This year’s Tipping Point: Other Space Technologies

Even if NASA seems especially concerned with Moon exploration, this year’s selected partners are not all directly involved in the Artemis program. 

NASA is also focusing on climate change, and one of the partners is Freedom Photonics, based in California. The company has been developing lasers, optical instruments, and other electronic components. It has been awarded $1.6 million to develop an efficient Lidar detection system for methane in the Earth’s atmosphere. 

United Launch Alliance, one of the agency’s leading collaborators for launch services, has been awarded $25 million. NASA will help develop ULA’s Hypersonic Inflatable Aerodynamic Decelerator. The company has already successfully tested a preliminary version of the design with the LOFTID payload back in November 2022. According to ULA, it could be used to make atmospheric reentry survivable for vital but large and heavy rocket launcher parts, such as Vulcan Centaur’s engine module.

Varda has also been awarded $1.9 million to continue work on Carbon Ablators, to make them more cost-effective and mass-efficient, with the creation of a new material called C-PICA.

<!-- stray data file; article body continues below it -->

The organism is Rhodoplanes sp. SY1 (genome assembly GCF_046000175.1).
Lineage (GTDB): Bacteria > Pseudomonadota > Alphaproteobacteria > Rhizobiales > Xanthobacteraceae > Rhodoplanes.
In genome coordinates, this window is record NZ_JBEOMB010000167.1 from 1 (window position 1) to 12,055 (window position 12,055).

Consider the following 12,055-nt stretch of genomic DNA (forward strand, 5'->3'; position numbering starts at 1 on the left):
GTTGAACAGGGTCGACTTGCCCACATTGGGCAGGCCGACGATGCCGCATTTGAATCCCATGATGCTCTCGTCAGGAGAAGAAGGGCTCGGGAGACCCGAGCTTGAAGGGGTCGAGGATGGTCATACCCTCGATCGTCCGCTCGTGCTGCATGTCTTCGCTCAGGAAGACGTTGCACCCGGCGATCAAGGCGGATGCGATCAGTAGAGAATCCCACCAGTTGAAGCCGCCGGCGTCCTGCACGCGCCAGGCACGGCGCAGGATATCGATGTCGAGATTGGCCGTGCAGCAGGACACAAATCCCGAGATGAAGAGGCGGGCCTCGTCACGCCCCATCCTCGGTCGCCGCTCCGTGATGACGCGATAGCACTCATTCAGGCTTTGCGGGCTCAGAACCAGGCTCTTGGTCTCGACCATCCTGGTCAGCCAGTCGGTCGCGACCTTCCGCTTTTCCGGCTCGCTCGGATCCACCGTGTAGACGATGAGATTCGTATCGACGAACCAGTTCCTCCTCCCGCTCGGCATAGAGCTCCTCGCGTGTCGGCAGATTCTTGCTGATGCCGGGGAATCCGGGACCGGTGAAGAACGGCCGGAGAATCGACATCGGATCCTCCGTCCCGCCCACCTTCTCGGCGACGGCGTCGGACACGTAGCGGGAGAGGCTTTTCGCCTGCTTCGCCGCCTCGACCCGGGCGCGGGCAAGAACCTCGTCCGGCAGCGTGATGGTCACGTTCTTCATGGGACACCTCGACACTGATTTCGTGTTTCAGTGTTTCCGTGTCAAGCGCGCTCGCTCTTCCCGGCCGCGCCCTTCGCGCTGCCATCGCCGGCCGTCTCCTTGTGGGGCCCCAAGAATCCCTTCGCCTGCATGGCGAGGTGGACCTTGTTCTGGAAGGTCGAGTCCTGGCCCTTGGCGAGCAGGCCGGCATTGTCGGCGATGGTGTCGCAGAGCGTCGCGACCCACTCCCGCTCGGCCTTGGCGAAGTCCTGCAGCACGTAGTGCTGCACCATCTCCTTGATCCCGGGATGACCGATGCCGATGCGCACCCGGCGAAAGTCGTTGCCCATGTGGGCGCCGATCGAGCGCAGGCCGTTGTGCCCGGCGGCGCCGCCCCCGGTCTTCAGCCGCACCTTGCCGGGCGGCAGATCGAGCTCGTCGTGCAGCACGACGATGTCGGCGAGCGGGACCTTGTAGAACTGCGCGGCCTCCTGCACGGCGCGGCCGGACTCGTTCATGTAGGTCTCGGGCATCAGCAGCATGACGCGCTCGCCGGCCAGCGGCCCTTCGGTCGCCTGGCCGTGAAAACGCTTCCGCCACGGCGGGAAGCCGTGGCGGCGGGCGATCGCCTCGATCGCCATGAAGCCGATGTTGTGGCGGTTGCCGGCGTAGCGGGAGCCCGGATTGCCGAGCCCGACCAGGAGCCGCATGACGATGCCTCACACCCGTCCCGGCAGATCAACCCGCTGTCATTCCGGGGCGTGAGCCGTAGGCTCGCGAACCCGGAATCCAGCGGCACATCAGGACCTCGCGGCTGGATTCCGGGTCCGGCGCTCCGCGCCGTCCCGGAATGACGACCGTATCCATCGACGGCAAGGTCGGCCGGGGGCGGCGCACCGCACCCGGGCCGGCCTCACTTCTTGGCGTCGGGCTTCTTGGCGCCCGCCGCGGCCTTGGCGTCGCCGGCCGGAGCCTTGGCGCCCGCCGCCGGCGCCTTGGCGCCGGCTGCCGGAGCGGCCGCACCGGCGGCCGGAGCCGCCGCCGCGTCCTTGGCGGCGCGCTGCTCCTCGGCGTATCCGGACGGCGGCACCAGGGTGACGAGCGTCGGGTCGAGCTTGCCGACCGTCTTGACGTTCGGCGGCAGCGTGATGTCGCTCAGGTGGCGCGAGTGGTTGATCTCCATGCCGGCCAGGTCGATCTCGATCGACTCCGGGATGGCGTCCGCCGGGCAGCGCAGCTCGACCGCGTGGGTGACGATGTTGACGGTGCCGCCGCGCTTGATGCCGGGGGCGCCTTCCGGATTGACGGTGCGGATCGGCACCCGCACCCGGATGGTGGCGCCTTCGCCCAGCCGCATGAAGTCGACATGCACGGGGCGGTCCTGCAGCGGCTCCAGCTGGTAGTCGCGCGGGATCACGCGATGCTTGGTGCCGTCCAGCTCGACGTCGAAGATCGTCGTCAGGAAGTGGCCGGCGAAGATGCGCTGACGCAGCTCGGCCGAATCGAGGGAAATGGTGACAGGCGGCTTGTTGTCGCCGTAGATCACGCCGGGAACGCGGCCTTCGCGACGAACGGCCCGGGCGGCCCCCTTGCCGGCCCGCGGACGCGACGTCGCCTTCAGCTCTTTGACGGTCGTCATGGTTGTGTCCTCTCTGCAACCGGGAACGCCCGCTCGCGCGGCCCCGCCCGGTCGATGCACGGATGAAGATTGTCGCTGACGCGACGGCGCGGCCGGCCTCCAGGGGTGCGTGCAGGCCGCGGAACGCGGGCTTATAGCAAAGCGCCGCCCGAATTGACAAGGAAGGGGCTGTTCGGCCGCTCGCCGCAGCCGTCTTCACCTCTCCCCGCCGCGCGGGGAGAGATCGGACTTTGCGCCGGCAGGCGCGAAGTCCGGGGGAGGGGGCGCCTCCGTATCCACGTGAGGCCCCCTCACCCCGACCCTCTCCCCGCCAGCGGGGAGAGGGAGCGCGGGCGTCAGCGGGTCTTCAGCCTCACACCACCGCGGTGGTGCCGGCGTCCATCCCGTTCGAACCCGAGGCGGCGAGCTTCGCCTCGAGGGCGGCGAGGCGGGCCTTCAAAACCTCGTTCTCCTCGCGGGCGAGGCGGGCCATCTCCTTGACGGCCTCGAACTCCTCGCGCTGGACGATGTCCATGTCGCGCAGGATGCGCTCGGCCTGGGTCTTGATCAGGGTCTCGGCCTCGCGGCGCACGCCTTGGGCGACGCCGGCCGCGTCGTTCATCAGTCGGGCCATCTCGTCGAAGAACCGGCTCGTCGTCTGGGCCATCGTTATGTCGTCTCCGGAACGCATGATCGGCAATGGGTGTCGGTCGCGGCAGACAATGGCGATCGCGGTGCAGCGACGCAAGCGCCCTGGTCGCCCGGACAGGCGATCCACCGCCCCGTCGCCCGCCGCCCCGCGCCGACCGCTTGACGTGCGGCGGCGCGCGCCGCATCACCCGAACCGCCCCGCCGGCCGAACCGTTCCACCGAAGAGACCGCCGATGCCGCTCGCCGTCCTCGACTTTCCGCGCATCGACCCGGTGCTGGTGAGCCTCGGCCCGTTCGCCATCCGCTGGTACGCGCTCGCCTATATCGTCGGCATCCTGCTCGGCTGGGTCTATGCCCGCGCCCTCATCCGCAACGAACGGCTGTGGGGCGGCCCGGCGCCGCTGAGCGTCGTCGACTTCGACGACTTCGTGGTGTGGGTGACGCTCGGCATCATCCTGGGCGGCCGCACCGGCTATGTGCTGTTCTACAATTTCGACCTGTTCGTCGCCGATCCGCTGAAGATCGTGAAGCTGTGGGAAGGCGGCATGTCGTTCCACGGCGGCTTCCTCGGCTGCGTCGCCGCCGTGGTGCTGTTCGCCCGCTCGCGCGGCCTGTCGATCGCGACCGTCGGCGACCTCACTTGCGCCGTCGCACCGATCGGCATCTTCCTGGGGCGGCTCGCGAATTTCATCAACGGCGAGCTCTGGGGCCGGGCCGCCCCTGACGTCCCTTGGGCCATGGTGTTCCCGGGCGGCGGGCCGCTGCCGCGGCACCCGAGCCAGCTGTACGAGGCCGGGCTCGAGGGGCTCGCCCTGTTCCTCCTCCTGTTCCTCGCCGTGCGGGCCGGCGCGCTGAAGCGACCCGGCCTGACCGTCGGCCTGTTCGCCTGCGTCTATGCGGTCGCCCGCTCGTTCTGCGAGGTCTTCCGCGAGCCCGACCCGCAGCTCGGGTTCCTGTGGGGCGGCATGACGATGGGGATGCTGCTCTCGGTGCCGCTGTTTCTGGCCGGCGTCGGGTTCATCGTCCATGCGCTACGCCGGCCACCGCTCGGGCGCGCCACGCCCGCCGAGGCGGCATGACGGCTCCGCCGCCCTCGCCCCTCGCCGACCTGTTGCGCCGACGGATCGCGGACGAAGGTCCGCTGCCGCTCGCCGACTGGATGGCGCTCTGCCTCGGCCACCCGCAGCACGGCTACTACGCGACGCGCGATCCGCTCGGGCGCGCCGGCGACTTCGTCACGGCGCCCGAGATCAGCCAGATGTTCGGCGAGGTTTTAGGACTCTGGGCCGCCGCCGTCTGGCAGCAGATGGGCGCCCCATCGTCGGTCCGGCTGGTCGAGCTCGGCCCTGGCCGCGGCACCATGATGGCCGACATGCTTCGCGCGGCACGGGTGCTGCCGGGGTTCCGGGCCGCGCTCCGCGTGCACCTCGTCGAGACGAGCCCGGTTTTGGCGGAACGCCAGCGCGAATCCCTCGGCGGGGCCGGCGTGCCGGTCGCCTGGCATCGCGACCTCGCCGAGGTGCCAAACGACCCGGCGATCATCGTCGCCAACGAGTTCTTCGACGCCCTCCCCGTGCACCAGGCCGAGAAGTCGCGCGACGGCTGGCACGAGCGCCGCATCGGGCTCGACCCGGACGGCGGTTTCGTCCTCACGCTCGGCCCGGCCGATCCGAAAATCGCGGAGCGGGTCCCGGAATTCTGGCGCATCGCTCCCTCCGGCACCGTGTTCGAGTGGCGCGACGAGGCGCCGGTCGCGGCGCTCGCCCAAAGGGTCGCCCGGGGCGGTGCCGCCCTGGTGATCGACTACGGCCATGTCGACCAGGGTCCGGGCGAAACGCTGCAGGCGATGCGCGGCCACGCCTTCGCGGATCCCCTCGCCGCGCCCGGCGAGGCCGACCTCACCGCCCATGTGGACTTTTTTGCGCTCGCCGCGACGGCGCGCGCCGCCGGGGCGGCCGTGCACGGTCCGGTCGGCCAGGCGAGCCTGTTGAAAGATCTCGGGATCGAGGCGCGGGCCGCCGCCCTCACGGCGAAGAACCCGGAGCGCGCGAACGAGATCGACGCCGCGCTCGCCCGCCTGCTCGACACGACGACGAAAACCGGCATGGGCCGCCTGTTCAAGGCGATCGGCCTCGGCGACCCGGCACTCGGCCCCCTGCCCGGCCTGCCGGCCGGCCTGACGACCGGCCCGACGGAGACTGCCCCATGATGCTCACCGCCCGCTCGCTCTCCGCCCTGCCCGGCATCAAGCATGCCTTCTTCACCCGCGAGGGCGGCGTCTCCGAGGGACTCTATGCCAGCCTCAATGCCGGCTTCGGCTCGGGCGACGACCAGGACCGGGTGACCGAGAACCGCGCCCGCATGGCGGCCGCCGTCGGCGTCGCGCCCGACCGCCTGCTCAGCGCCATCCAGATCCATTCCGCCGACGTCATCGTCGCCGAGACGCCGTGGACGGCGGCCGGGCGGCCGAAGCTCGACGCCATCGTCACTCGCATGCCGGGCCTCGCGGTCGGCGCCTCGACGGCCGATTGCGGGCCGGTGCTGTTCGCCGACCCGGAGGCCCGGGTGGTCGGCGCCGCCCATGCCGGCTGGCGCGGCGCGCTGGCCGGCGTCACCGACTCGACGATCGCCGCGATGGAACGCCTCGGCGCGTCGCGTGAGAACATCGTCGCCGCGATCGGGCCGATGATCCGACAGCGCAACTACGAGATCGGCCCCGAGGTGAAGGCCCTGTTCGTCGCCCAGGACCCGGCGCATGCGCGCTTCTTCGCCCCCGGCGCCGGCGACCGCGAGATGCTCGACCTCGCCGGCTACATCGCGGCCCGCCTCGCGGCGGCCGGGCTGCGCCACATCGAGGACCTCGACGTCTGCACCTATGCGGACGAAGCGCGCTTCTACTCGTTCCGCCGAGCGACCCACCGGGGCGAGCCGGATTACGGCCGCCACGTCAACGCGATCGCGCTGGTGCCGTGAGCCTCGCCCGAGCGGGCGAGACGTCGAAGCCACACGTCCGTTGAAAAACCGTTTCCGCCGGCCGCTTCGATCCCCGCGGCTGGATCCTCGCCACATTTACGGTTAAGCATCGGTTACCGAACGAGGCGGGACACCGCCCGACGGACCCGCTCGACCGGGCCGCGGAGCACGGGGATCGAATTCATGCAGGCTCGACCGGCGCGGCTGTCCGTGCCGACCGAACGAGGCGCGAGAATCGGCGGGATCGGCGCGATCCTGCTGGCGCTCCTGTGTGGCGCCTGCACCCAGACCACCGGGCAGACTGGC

The Low-Earth Orbit Flight Test of an Inflatable Decelerator, or LOFTID, spacecraft is pictured after its atmospheric re-entry test in November 2022. Through a new Tipping Point partnership, United Launch Alliance will continue development of the inflatable heat shield technology demonstrated by LOFTID.
LOFTID, after its atmospheric re-entry test in November 2022.
Credits: NASA/Greg Swanson

Lockheed Martin has been awarded $9.1 million to test component joining and inspection technologies. Assembling structures in space would enable us to build larger and more complex structures. Big Metal Additive has also been awarded $5.4 million to keep developing its additive manufacturing industry, with possible applications for building space habitats.


This year’s Tipping Point: Lunar Technologies